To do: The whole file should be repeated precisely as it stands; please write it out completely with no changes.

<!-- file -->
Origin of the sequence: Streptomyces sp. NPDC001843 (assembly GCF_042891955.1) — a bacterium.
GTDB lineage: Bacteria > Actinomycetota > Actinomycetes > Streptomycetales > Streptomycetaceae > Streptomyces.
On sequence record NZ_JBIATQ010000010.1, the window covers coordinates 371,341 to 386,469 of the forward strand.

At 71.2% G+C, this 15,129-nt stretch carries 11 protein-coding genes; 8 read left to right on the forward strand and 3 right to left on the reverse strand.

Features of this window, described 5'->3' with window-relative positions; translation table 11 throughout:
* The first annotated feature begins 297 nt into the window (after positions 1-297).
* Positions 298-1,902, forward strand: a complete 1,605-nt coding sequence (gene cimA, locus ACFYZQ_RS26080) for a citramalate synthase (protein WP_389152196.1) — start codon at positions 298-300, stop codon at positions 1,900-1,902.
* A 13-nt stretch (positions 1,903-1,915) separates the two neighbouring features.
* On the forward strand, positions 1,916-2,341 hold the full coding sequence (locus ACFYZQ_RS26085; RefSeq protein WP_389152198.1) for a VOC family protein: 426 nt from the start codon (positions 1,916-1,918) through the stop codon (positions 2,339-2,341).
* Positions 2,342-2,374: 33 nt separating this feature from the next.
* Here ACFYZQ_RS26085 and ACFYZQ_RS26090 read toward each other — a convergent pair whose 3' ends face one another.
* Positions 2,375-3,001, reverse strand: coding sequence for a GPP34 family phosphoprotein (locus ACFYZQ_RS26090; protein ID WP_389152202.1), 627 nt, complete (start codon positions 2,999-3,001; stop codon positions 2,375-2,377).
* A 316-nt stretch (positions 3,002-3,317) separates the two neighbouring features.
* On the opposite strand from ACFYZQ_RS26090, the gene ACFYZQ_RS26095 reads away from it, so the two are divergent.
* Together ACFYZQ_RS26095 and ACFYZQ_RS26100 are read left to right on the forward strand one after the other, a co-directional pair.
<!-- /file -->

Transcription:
Origin of the sequence: Streptomyces sp. NPDC001843 (assembly GCF_042891955.1) — a bacterium.
GTDB lineage: Bacteria > Actinomycetota > Actinomycetes > Streptomycetales > Streptomycetaceae > Streptomyces.
On sequence record NZ_JBIATQ010000010.1, the window covers coordinates 371,341 to 386,469 of the forward strand.

At 71.2% G+C, this 15,129-nt stretch carries 11 protein-coding genes; 8 read left to right on the forward strand and 3 right to left on the reverse strand.

Features of this window, described 5'->3' with window-relative positions; translation table 11 throughout:
* The first annotated feature begins 297 nt into the window (after positions 1-297).
* Positions 298-1,902, forward strand: a complete 1,605-nt coding sequence (gene cimA, locus ACFYZQ_RS26080) for a citramalate synthase (protein WP_389152196.1) — start codon at positions 298-300, stop codon at positions 1,900-1,902.
* A 13-nt stretch (positions 1,903-1,915) separates the two neighbouring features.
* On the forward strand, positions 1,916-2,341 hold the full coding sequence (locus ACFYZQ_RS26085; RefSeq protein WP_389152198.1) for a VOC family protein: 426 nt from the start codon (positions 1,916-1,918) through the stop codon (positions 2,339-2,341).
* Positions 2,342-2,374: 33 nt separating this feature from the next.
* Here ACFYZQ_RS26085 and ACFYZQ_RS26090 read toward each other — a convergent pair whose 3' ends face one another.
* Positions 2,375-3,001, reverse strand: coding sequence for a GPP34 family phosphoprotein (locus ACFYZQ_RS26090; protein ID WP_389152202.1), 627 nt, complete (start codon positions 2,999-3,001; stop codon positions 2,375-2,377).
* A 316-nt stretch (positions 3,002-3,317) separates the two neighbouring features.
* On the opposite strand from ACFYZQ_RS26090, the gene ACFYZQ_RS26095 reads away from it, so the two are divergent.
* Together ACFYZQ_RS26095 and ACFYZQ_RS26100 are read left to right on the forward strand one after the other, a co-directional pair.